There are property laws and tax implications when same-sex couples in Maryland and the District purchase a home together or transfer ownership rights of an existing property, legal experts said.
Maryland has joined the District of Columbia in recognizing marriage between same-sex couples at the state level, but the federal government does not, and benefits available to opposite-sex couples, such as tax-free transfers of ownership, do not apply.
"A lot of people are at risk of being burned and they have no idea," said Micah Salb, an attorney at Lippman, Semsker & Salb who specializes in estate planning and probate law.
"I've told all of my same-sex couple clients to talk to a title attorney now that Maryland has recognized same-sex marriages," said Lise Howe, a Realtor with Keller Williams Realty in the District. "They will want to maximize their ownership rights under Maryland law."
Salb said there are taxable gift implications with property ownership transfers, as well as with down payments and monthly mortgage payments.
"If Joe buys a house that's worth $1 million and wants to [co-own it with] Mark, Joe has just made a gift to Mark of $486,000 that is potentially taxable. The first $14,000 of the gifted amount is exempt," Salb said.
If one same-sex spouse covers the down payment or the entire mortgage payment, those amounts potentially are taxable as gifts to the other spouse.
"Transfers between married, opposite-sex couples are completely tax-free," Salb said. "That means if Joe and Mary own property together and Joe wants Mary to have the house, he can give the house to Mary -- completely tax-free."
This is possible because the opposite-sex couple that owns the property is doing so under a "tenants by the entirety" method of holding title, which states that the two owners are treated as one person. It also protects the property from being seized as part of a settlement against the owner. These benefits are not available to same-sex couples.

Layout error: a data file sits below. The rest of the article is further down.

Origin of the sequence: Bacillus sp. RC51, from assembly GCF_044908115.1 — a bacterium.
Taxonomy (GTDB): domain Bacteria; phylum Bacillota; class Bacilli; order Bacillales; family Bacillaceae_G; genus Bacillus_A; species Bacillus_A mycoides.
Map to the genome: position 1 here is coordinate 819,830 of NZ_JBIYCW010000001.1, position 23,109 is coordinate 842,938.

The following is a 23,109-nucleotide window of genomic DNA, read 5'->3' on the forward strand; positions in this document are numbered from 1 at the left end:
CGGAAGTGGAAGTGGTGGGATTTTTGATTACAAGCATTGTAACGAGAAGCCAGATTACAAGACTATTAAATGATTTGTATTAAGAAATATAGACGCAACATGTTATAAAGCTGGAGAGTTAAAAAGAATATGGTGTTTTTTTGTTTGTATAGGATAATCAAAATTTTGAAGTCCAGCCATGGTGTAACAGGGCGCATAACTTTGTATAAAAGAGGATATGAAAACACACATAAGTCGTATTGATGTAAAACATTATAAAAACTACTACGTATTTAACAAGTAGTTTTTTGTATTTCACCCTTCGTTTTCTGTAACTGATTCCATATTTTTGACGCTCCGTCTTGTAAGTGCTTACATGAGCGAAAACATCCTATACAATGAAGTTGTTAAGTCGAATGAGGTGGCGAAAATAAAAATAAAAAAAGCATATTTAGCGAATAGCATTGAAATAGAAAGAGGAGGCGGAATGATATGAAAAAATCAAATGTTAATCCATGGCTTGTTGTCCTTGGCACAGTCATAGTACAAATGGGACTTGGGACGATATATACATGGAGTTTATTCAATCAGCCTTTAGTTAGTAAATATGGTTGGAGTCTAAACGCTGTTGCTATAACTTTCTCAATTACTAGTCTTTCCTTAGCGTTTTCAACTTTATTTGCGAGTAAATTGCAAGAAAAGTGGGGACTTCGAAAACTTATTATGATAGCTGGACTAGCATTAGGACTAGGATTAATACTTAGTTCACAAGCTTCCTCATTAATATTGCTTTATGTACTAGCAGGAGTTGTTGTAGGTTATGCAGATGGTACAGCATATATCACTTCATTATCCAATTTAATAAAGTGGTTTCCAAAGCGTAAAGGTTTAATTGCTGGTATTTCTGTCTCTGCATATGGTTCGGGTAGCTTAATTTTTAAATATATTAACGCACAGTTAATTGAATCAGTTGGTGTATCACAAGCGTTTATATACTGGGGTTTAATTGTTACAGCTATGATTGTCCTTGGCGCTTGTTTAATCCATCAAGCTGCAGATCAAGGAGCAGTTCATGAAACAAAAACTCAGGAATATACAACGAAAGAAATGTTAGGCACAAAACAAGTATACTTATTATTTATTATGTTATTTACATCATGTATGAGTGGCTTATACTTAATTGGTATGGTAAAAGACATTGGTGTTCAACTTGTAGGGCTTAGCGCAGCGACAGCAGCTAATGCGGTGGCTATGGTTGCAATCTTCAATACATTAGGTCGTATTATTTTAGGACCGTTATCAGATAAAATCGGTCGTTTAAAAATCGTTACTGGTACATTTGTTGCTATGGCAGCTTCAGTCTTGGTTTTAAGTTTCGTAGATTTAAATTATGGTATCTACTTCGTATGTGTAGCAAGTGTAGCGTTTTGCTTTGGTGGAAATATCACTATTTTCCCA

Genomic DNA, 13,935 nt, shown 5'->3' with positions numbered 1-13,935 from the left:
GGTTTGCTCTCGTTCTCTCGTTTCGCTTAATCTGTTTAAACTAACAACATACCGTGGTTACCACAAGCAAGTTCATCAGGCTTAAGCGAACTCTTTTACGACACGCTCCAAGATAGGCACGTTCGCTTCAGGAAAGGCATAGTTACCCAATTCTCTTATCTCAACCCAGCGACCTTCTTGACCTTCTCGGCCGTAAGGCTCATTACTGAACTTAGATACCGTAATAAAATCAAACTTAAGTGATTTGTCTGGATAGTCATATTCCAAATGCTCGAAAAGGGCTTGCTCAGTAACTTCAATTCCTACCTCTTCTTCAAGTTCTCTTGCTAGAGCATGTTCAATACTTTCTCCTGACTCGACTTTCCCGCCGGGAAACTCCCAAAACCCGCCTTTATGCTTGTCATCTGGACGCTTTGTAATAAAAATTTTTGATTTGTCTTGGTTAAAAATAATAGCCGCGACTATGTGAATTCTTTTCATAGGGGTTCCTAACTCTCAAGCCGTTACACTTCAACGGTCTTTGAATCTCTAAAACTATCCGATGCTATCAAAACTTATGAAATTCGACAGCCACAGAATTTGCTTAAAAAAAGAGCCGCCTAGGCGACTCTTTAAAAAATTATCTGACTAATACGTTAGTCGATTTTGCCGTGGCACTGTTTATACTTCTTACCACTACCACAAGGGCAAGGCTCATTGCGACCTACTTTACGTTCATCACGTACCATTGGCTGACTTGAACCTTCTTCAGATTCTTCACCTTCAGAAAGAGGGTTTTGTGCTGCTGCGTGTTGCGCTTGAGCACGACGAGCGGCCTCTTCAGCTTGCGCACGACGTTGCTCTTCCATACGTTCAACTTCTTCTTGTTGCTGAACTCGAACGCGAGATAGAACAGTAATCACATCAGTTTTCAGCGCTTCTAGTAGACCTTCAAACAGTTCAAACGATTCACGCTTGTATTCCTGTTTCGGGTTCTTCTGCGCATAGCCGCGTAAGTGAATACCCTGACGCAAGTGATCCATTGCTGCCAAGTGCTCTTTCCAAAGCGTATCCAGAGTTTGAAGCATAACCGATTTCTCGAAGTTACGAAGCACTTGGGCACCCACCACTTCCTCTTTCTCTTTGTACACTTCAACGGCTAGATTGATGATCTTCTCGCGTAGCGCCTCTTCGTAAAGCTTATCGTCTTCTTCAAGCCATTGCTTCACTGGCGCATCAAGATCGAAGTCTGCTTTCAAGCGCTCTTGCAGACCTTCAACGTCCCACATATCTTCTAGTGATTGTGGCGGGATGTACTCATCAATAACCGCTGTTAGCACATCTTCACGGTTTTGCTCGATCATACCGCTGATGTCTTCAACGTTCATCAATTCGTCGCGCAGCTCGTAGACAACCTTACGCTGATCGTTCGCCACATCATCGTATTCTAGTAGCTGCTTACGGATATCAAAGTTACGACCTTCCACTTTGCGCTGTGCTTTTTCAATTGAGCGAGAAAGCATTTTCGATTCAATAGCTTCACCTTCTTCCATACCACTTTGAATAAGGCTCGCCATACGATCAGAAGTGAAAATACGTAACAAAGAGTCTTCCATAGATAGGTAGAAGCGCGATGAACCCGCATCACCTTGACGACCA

There are two co-ownership scenarios in addition to "tenants by the entirety," called "tenants in common" and "joint tenancy."
"Tenants in common" divides the property into pieces between owners and, if one owner dies, his or her share goes to the estate.
"It is most commonly used by investors to split profits," he said. "Each tenant owns a piece of the property."
Under a "joint tenancy" arrangement, the owners, who are called "joint tenants," share equal ownership of the property and have the equal right to keep or dispose of the property.
"It's 100 percent of the property owned by two people, like two pieces of paper overlapping," Salb said. "If one person dies, there is no change of deed. The other person continues to own 100 percent."
Under both "tenants in common" and "joint tenancy" scenarios, creditors still can come after the house and other assets should a judgment arise.
Same-sex couples can own by "tenants by the entirety," but their situation is still not the same as that of an opposite-sex couple. In states that recognize same-sex marriage, a same-sex couple would have protections at the state level but not at the federal level, said John Nalls, an attorney at Counselors Title in Washington.
"If I've married my partner and switched from 'joint tenancy' to 'tenants by the entirety,' I am protected at the state level but the federal government may have recourse to go after the property," Nalls said.
Nalls doubts the Internal Revenue Service will recognize same-sex couples as spouses.
"A ruling by the Supreme Court will decide it," he said. "It will work its way up."